People often wonder whether you can cancel a Bitcoin transaction on the blockchain … and the answer is no. Never. Not an option.
Thanks for reading today’s post! Nothing to see here, move along.
But wait, that’s not fair, is it? We can’t just end the post that way. Plus, nobody likes a 30-word article.
So, let’s dive a little further into why that is (even though the answer is still basically going to be no).
The blockchain is like a public digital ledger that records and stores every single transaction made. Each block on the blockchain is made up of a bunch of transactions that get confirmed, written, and locked into the block. Once there, they can not be erased, removed, deleted, reversed, canceled or tampered with in any way. They’re permanent and irreversible.
As future block after block gets added to the chain, that transaction is confirmed over and over and over again. With each block taking about 10 minutes to create, after an hour your transaction is six blocks back, and six times confirmed. After a day it has received 24 confirmations. It’s not going anywhere.
This is great for merchants who accept Bitcoin transactions, because they don’t have to worry about chargebacks. It’s great for honest people, because they can’t get ripped off. Not so great for criminals … but we don’t really care about making life easy for them, do we?
There is one caveat, however. A loophole of sorts. IF you made a mistake and want to cancel your transaction IMMEDIATELY, before it has been confirmed even once (so in those first few crucial minutes before it gets written to the blockchain), it might be possible. Sometimes.
Right after you press “Send” from your wallet or whatever platform you’re using, you should receive a transaction ID. It’s a long string of letters and numbers that looks similar to a Bitcoin wallet address, 64 digits long like your private keys.
Grab that number and paste it into a block explorer, like blockchain.info. If it hasn’t yet been confirmed even once, you might have a small window of opportunity to cancel it. But if you see that it has more than 0 confirmations, it’s too late to cancel your transaction.
This is going to get a bit complicated, but there are two ways you CAN cancel an unconfirmed Bitcoin transaction if you’re fast:
1. Replace by Fee (RBF) 2. Double spend with a higher fee
These methods are going to depend what type of wallet you’re using, and what parameters you put on the original transaction. Both require you to make a second transaction.
The RBF method allows you to replace a previous transaction by making a second transaction with a higher miner fee, and it requires you to have chosen to make the original transaction replaceable by checking an opt-in box as you put it through.
If you didn’t check the box or your wallet doesn’t support the RBF protocol, you can try to manually replicate this process by sending through a second transaction with a higher miner fee attached, hoping they’ll take that one first (like throwing a second hook with better bait into the water to catch a bigger fish … not a perfect analogy, but nothing is really like cryptocurrency).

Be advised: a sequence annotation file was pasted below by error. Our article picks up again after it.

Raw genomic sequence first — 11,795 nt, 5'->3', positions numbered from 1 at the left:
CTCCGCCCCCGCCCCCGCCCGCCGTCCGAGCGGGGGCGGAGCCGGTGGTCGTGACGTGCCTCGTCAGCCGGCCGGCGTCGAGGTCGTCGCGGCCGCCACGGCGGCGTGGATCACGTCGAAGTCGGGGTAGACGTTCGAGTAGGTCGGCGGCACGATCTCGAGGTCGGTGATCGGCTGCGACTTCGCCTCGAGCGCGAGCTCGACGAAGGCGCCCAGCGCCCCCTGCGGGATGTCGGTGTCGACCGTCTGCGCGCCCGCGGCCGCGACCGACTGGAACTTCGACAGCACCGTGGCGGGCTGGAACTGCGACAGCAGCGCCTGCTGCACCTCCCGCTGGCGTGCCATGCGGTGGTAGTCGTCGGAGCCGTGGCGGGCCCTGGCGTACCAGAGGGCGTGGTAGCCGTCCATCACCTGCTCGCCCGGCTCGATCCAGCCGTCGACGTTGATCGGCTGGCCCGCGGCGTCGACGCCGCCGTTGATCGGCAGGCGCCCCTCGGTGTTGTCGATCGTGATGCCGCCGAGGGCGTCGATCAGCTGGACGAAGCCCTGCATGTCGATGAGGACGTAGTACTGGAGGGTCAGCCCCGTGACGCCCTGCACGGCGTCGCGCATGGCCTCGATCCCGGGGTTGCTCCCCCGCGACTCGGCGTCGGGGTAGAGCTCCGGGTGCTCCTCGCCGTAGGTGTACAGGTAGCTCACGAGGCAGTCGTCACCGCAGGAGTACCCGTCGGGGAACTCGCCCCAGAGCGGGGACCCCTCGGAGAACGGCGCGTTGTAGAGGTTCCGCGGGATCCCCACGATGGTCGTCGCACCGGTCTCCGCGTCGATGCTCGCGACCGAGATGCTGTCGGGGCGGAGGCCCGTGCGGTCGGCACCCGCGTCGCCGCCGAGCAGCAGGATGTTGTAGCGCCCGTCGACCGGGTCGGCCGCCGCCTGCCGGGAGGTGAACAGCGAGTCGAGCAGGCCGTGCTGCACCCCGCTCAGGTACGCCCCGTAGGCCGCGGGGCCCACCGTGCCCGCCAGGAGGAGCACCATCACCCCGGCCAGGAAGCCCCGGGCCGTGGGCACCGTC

Again, your wallet or software might not support this. Double spending is not a very common feature since it can be misused, and if it’s not built in to the platform, you risk making BOTH transactions. But it’s the only way to do this. You can’t cancel so you have to replace. And time is of the essence.
If you can’t do either of these things, you’ll have to just do it the old school way … wait for the transaction to go through and either explain your mistake to the recipient or ask for a refund. Which is probably the best way to go anyhow. Who wants the hassle and stress of trying to send “good money after bad”?
So, from now on, just remember … transactions on the blockchain are final and can’t be reversed, canceled or tampered with. Ever.
“What, never? No, never! What, never? Well, hardly ever.” – Gilbert & Sullivan
But yeah, basically never. Which means there’s no point even trying.
Disclaimer: The information and views supplied on the Coin Cloud blog are for educational and entertainment purposes only. We are not financial advisors, so please do your research and consult with a trusted financial specialist before investing your money.
Founded in 2014 in Las Vegas, Nevada, Coin Cloud is the leading digital currency machine (DCM) operator. With over 4,500 locations nationwide, in 48 states and Brazil, Coin Cloud operates the world’s largest and fastest-growing network of 100% two-way DCMs, a more advanced version of the Bitcoin ATM. Every Coin Cloud DCM empowers you to quickly and easily buy and sell over 40 cryptocurrency options with cash.
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